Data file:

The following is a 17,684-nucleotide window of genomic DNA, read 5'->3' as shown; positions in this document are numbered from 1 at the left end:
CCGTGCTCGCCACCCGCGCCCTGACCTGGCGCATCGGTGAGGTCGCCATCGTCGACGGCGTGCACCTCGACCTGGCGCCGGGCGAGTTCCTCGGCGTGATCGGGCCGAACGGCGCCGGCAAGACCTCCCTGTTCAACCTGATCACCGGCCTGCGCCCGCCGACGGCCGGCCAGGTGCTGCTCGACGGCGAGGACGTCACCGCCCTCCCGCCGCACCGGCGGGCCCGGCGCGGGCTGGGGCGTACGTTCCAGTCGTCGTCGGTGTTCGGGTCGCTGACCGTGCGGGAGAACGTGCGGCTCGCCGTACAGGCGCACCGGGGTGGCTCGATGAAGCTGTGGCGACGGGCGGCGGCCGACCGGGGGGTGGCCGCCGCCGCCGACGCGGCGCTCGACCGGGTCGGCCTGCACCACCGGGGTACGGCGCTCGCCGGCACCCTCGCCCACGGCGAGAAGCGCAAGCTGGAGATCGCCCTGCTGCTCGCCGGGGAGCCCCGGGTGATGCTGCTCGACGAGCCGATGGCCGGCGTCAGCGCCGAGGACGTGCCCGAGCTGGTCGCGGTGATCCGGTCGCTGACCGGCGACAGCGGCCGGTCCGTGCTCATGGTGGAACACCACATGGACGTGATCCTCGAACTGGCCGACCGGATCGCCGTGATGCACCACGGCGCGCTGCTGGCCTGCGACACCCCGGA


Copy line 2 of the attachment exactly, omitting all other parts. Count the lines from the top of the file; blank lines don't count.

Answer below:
CCGTGCTCGCCACCCGCGCCCTGACCTGGCGCATCGGTGAGGTCGCCATCGTCGACGGCGTGCACCTCGACCTGGCGCCGGGCGAGTTCCTCGGCGTGATCGGGCCGAACGGCGCCGGCAAGACCTCCCTGTTCAACCTGATCACCGGCCTGCGCCCGCCGACGGCCGGCCAGGTGCTGCTCGACGGCGAGGACGTCACCGCCCTCCCGCCGCACCGGCGGGCCCGGCGCGGGCTGGGGCGTACGTTCCAGTCGTCGTCGGTGTTCGGGTCGCTGACCGTGCGGGAGAACGTGCGGCTCGCCGTACAGGCGCACCGGGGTGGCTCGATGAAGCTGTGGCGACGGGCGGCGGCCGACCGGGGGGTGGCCGCCGCCGCCGACGCGGCGCTCGACCGGGTCGGCCTGCACCACCGGGGTACGGCGCTCGCCGGCACCCTCGCCCACGGCGAGAAGCGCAAGCTGGAGATCGCCCTGCTGCTCGCCGGGGAGCCCCGGGTGATGCTGCTCGACGAGCCGATGGCCGGCGTCAGCGCCGAGGACGTGCCCGAGCTGGTCGCGGTGATCCGGTCGCTGACCGGCGACAGCGGCCGGTCCGTGCTCATGGTGGAACACCACATGGACGTGATCCTCGAACTGGCCGACCGGATCGCCGTGATGCACCACGGCGCGCTGCTGGCCTGCGACACCCCGGA